[Colchester, incidentally, has a good claim to be the Camelot of King Arthur - compare the British name for the town, Camulodunum. The Arthurian stories are perhaps a fictionalized account of the struggle between the native Roman-British on the one hand, attempting to retain their Orthodox Christian Faith and their land, and the immigrant pagan Saxons and Angles on the other hand, attempting to take control of the country. The struggle was resolved in the favour of the newcomers, who soon took control of much of the island.]
The earliest evidence for Christianity here is that the Bishop of Colchester attended the Council of Arles in AD 314 (though it must be admitted that certain other British towns claim that that Bishop was theirs). About the same time, between AD 320 and 340, a church was built, and you can see the remains, uncovered in recent years. Very likely there are remains of early Roman-British churches also below others of the town's churches.
But less than a hundred years later, early in the fifth century, the Roman legions left Britain as the western Empire began to collapse, and Roman-British Colchester started to fall slowly into ruin. The pagan English (as opposed to British)races from mainland Europe (mainly Saxons and Angles) settled here, and the Christian Roman-British were either forced back into the more mountainous and remote parts of the island, or were subjugated to the immigrants. It was not until the seventh and eighth centuries that these English newcomers were converted. In this area they formed the kingdom of the East Saxons [= Essex], and this tribe was converted in the mid-seventh century.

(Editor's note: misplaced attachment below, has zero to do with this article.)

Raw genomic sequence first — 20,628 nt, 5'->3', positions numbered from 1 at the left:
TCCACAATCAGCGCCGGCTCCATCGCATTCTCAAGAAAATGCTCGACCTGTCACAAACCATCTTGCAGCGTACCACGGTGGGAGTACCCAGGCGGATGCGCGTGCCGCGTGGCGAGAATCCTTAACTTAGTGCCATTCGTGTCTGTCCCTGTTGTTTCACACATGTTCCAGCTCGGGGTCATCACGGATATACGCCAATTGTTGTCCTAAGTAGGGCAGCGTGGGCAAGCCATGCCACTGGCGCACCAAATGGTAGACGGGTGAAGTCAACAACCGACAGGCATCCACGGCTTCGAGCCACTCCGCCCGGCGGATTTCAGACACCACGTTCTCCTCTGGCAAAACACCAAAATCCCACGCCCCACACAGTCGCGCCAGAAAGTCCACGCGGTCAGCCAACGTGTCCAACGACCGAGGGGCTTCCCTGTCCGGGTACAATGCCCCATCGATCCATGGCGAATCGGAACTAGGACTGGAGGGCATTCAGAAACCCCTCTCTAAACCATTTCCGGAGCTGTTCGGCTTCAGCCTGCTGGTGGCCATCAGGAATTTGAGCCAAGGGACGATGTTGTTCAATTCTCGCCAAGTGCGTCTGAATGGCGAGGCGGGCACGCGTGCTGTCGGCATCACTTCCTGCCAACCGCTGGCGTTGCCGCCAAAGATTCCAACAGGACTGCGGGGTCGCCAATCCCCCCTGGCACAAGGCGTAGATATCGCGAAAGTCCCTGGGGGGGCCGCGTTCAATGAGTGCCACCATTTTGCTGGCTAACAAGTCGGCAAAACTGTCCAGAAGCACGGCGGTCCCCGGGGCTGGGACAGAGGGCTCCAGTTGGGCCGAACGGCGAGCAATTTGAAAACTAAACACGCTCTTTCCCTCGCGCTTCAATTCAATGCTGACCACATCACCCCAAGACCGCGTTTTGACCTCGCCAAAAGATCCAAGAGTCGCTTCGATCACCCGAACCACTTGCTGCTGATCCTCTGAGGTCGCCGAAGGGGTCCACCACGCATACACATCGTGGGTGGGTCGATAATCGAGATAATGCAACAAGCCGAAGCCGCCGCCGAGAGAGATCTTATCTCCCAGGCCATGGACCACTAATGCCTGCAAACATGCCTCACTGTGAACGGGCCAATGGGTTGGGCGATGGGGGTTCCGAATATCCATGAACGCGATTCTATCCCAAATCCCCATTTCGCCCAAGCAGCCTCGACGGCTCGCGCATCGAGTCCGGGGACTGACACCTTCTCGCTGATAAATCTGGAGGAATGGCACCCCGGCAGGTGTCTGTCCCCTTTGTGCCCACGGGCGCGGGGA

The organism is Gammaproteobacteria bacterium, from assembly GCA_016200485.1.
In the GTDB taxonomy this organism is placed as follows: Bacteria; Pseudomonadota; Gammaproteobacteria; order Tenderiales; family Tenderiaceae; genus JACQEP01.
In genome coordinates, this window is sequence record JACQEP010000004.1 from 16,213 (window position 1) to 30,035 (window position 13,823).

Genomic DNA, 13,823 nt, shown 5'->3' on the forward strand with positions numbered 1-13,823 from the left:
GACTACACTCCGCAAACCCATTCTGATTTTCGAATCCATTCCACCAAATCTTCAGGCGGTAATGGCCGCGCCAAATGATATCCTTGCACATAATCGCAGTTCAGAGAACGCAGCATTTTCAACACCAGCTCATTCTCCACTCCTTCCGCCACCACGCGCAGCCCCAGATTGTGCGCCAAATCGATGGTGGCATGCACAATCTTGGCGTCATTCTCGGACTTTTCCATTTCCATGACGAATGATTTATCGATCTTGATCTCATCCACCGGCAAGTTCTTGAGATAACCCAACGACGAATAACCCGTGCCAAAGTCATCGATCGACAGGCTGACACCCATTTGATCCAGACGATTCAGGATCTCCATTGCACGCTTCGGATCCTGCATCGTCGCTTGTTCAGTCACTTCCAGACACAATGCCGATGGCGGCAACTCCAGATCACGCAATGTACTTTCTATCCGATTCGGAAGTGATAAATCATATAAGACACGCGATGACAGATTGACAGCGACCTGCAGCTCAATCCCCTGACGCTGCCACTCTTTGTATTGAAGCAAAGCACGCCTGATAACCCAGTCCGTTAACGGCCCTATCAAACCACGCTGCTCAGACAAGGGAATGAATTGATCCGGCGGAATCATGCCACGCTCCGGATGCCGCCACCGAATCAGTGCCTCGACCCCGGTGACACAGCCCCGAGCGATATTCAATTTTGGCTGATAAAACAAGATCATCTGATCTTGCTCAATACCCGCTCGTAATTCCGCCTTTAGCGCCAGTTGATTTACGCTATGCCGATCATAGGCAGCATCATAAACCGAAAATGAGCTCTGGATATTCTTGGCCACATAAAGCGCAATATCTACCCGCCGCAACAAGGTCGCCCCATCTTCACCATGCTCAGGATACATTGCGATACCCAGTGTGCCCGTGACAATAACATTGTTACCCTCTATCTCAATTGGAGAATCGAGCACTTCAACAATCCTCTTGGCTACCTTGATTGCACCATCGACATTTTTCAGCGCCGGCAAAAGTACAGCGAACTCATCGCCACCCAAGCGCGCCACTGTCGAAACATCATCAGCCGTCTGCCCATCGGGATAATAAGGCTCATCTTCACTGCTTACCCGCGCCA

[It is possible that the Chapel was not created until the ninth or even tenth centuries. But it is known that King Offa had a devotion to St Helen, and built a number of churches round the country in her honour. Horace Round - a respected 19th/20th century historian, whose father owned and restored the Chapel, and who wrote the definitive history of the Chapel - considers the building probably dates to King Offa's time. Philip Crummy, the town's current Director of Archaeology, thinks it could just possibly - but not very likely - actually date as a Chapel from Roman times, but that it may date to later Saxon times.]
Possibly in the eighth century the English King Offa of Mercia (the midlands of England), who was overlord of Essex, and by then a Christian, came to Colchester, and built the small St Helen's Chapel within the ruined walls of the Roman theatre. Certainly the Chapel is on the Roman first century foundations of the theatre, which can be seen just above ground level: probably the core of the lower part of the walls of the Chapel is Roman too.
At all events, when the Normans, after their conquest of the English in 1066, decided to build a castle here, to keep the Saxons quiet, and to defend against marauding Danes. They did this in 1076, on the foundations of the ruined Roman Temple of Claudius.